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One of the newest AAC Learning Journey eLearning courses, The Descriptive Teaching Method, features a knowledgeable and highly respected instructor. Gail M. Van Tatenhove, P.A., M.S., CCC/SLP has been using the descriptive teaching methodology for many years. We asked Gail to answer a few questions about her experience with descriptive teaching. Here’s what she had to say.  

How would you describe descriptive teaching?

Descriptive teaching is a strategy that is naturally used by classroom teachers around the world. When a teacher describes (or defines) lesson-specific words using common, everyday words, that teacher is doing descriptive teaching. Once the teacher describes the content words of a lesson with common everyday words, the students using a speech-generating device (SGD) in the classroom are able to demonstrate what they are learning, using words already in their speech-generating device. It is a practical way to address lesson content, as well as a valuable strategy for students to learn and use their common, everyday words.

What makes this course on descriptive teaching unique from others that may be out there?

Most courses on descriptive teaching describe how teachers need to describe lesson-specific words with common, everyday words. The majority of the emphasis on these courses is on the role of the teacher. However, this course goes beyond that and teaches about the role of the AAC communicator. Specifically, the course teaches how to help AAC communicators become descriptive talkers, both in and out of the classroom. Specific communication skills are addressed so that AAC communicators are developing strategic communication skills that will last them a lifetime.

What aha moments have you seen when speech-language pathologists, teachers, and paraprofessionals use descriptive teaching?

The most common aha moments from people using descriptive teaching focus on how much easier and effective it is to teach students using SGDs when they apply the principles of descriptive teaching.

One teacher said the following, "Using descriptive teaching lets me focus on teaching the concepts behind a lesson. It helps me know what the student has learned. Before, I never knew if my students were actually learning the important points of a lesson. Now I know they are learning. How did I not know to do this before!"

One parent said the following, "Once the teacher started doing descriptive teaching, my child was much happier in the classroom. And so was I! I had tried to program in lesson-specific words and it was exhausting me. Now, we just focus on the common, everyday words. It's made life easier for my entire family."

One speech-language pathologist (SLP) said the following, "I'm tracking the students' language progress and seeing tremendous gains now that we're all focused on descriptive teaching. It focuses on learning core vocabulary and putting those words into phrases and sentences. I wish I had learned this 10 years ago."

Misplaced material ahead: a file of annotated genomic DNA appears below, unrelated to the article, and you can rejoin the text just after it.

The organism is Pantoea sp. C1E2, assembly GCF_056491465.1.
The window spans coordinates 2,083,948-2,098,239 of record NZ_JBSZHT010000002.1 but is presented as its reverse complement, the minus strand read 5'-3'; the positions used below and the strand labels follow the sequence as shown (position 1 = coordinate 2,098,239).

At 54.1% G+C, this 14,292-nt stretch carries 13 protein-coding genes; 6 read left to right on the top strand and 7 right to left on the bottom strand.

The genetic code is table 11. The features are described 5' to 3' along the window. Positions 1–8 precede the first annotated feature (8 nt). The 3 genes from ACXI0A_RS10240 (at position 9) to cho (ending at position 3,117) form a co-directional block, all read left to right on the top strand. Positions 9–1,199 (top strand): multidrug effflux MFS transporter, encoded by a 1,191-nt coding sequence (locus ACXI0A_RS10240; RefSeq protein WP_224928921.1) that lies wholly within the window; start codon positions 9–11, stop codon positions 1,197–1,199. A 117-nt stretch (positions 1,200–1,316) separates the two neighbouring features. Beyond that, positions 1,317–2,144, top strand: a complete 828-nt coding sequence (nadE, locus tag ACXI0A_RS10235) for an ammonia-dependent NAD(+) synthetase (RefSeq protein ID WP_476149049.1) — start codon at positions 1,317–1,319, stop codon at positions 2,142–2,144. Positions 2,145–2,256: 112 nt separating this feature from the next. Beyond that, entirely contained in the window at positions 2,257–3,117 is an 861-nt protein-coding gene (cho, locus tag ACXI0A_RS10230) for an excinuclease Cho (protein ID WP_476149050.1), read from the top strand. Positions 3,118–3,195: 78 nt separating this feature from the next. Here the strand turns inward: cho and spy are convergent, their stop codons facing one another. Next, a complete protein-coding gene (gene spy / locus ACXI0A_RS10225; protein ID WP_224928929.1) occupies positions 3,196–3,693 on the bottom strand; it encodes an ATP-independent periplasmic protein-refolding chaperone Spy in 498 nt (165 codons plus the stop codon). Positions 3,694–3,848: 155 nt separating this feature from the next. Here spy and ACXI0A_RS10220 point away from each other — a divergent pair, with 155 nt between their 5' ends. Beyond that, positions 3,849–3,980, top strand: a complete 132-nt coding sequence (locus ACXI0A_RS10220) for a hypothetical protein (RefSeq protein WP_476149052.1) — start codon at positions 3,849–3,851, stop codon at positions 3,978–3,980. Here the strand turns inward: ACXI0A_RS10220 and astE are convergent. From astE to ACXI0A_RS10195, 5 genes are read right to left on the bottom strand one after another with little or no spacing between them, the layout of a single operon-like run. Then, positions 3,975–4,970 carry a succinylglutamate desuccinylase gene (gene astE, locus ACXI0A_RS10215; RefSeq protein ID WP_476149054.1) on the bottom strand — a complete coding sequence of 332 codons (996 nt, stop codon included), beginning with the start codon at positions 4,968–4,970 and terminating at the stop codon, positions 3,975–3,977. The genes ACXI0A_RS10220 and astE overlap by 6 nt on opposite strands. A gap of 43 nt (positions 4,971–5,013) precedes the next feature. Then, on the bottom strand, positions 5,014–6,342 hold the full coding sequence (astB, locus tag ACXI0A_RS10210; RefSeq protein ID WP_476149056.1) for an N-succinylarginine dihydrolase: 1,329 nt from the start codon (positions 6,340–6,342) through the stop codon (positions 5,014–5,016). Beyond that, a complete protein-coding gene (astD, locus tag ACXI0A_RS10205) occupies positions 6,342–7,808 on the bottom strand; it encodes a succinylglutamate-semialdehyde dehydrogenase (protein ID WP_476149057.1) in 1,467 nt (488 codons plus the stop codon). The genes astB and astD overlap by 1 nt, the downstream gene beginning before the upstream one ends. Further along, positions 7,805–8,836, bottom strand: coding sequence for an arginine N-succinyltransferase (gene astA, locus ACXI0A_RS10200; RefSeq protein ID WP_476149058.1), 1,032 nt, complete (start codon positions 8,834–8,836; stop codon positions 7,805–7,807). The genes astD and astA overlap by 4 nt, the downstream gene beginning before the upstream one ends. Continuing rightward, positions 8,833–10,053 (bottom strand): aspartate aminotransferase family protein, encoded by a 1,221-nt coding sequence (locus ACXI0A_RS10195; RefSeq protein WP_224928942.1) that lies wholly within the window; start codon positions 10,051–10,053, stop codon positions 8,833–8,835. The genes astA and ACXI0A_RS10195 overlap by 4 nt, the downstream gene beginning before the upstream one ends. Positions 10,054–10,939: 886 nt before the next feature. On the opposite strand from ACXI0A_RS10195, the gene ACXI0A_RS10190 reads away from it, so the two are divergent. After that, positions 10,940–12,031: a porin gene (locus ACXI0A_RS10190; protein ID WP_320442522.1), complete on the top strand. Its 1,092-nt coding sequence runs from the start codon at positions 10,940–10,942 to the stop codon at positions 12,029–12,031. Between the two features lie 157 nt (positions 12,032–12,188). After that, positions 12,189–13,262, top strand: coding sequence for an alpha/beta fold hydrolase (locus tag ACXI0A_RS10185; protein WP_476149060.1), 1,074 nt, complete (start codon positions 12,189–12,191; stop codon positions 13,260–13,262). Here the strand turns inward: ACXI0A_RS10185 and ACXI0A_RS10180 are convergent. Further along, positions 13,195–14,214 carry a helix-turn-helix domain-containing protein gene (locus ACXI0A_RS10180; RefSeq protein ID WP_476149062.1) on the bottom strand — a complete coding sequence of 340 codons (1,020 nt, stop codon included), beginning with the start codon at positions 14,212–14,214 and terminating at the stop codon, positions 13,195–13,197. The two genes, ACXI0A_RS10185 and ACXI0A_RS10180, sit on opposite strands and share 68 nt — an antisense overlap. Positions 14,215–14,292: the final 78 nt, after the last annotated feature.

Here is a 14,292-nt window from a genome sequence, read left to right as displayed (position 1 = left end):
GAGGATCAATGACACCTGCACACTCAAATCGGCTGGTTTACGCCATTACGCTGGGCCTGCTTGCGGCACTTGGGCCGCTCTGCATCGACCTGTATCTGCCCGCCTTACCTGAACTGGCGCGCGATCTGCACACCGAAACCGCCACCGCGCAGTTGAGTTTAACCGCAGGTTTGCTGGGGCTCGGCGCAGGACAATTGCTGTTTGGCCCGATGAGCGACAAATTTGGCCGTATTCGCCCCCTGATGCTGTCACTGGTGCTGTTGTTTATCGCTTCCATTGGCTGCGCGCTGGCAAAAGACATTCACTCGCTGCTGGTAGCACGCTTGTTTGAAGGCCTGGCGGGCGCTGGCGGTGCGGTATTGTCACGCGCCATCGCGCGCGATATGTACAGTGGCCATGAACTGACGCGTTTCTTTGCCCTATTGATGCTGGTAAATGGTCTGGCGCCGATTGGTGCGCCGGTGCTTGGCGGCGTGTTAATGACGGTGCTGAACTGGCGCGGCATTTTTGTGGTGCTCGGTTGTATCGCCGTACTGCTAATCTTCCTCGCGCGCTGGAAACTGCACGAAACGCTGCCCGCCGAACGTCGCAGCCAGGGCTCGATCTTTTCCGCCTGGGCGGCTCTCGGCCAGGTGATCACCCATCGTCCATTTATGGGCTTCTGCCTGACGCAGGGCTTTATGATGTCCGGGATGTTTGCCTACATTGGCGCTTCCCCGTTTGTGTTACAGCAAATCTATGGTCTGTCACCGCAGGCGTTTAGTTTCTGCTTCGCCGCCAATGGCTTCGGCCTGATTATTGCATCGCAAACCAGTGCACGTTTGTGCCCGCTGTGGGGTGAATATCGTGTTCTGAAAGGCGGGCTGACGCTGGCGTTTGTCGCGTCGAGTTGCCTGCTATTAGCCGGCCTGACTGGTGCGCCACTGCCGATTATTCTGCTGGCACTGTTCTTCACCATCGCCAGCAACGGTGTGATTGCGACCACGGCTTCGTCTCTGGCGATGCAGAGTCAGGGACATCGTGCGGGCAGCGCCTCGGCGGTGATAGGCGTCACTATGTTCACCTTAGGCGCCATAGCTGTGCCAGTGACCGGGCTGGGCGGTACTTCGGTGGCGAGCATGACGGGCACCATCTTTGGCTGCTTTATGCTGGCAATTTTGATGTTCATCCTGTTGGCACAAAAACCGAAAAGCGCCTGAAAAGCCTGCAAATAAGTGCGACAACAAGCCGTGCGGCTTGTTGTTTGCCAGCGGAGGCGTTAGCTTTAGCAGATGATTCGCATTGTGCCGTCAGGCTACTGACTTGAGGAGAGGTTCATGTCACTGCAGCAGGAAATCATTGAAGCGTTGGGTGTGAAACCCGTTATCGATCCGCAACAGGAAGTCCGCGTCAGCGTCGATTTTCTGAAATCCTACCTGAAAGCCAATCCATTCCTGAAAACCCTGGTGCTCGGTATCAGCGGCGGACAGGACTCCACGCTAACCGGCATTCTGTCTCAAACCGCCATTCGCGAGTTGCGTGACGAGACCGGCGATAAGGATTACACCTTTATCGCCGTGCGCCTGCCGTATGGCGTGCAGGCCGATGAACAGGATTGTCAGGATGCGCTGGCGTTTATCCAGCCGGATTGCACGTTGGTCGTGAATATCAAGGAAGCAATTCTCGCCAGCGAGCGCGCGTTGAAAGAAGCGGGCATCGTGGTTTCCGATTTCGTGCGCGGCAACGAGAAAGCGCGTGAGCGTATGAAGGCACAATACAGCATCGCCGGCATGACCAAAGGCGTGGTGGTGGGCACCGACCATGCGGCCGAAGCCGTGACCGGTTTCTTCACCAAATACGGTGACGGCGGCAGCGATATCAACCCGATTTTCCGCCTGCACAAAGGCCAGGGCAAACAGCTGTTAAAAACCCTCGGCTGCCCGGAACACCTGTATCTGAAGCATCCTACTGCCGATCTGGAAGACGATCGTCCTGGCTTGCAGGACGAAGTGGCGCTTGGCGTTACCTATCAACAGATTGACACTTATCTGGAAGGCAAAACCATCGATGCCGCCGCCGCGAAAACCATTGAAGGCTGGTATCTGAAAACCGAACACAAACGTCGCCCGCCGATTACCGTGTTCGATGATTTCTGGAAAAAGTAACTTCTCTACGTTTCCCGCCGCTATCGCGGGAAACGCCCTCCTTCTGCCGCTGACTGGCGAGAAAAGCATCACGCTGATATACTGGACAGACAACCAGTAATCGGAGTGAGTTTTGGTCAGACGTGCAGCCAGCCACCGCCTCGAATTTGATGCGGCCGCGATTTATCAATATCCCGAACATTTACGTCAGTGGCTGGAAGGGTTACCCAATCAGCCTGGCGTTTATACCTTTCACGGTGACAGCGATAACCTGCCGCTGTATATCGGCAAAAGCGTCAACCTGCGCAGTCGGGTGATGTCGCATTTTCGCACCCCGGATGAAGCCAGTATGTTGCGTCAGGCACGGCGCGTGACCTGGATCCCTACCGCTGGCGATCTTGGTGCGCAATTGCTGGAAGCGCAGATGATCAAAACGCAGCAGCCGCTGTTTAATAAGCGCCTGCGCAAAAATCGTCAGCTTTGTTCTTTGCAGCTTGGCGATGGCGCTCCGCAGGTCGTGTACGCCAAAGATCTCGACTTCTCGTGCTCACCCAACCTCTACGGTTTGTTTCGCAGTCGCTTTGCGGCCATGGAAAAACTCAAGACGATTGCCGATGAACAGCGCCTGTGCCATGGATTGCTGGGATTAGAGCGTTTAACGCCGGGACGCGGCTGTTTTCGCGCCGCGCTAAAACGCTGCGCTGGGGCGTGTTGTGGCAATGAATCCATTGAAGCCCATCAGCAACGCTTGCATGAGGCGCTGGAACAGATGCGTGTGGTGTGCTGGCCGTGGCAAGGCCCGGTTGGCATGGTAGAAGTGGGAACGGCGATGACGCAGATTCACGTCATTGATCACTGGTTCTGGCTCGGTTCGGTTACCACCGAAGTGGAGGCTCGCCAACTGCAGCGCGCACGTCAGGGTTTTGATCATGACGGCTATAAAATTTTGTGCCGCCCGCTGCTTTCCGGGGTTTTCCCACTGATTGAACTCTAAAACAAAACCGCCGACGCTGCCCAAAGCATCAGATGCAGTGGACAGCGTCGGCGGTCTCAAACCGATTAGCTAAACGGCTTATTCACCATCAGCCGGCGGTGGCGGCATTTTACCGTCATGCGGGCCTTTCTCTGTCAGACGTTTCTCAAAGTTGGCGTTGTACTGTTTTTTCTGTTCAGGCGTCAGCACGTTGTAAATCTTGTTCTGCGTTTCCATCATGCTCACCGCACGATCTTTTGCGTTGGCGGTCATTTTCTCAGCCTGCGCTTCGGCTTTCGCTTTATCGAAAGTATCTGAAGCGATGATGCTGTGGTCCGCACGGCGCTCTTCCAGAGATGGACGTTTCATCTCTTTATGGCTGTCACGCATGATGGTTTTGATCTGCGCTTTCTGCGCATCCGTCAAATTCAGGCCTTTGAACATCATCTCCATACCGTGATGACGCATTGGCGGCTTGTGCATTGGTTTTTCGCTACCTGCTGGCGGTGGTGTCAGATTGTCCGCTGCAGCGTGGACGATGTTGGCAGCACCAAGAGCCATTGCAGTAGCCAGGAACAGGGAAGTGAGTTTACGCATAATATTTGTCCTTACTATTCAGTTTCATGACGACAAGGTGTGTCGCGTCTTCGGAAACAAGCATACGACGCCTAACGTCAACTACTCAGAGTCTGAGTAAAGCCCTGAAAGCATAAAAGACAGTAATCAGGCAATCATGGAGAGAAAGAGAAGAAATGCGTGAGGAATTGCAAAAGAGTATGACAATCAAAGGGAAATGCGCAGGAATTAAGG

What’s the one thing you want to make sure someone on the learner’s AAC team knows about descriptive teaching?

All teachers already do descriptive teaching; however, they generally only do it with the students who are able to speak. It is only a minor adjustment in their teaching process to help them do more and more descriptive teaching with students who use AAC systems.

What impact have you seen descriptive teaching have on academic success of AAC communicators?

Improved academic performance is a widely reported outcome when teaching teams implement the descriptive teaching method with AAC communicators. Prior to using the descriptive teaching method, most teaching teams focused on asking the AAC communicator a couple of simple, fact-based questions that could be answered with a single word. They documented that the student knew some facts, but not if they really understood what those facts meant. However, when implementing the descriptive teaching method, teachers ask questions that probe for understanding, application of information, and even opinions. Teachers report that the AAC communicator is more active and engaged in the lesson. Plus, the student's language output is growing, which resulted in improvements in reading and writing skills.

There is a long history to the descriptive teaching method that goes back in the field of AAC before the introduction of speech-generating devices. For students who could not spell adequately, it was historically what insightful teaching teams did to compensate for vocabulary limitations on a student's AAC system. In 2024, it is still a valuable teaching strategy for AAC communicators who have limited spelling skills and who need to be able to communicate words that are not pre-programmed in their SGD.

Learn more about descriptive teaching directly from Gail through videos and interactive materials that you can start and stop at your own pace from any location. You’ll understand descriptive teaching and how to implement it in your practice. Register for this new intermediate level course today!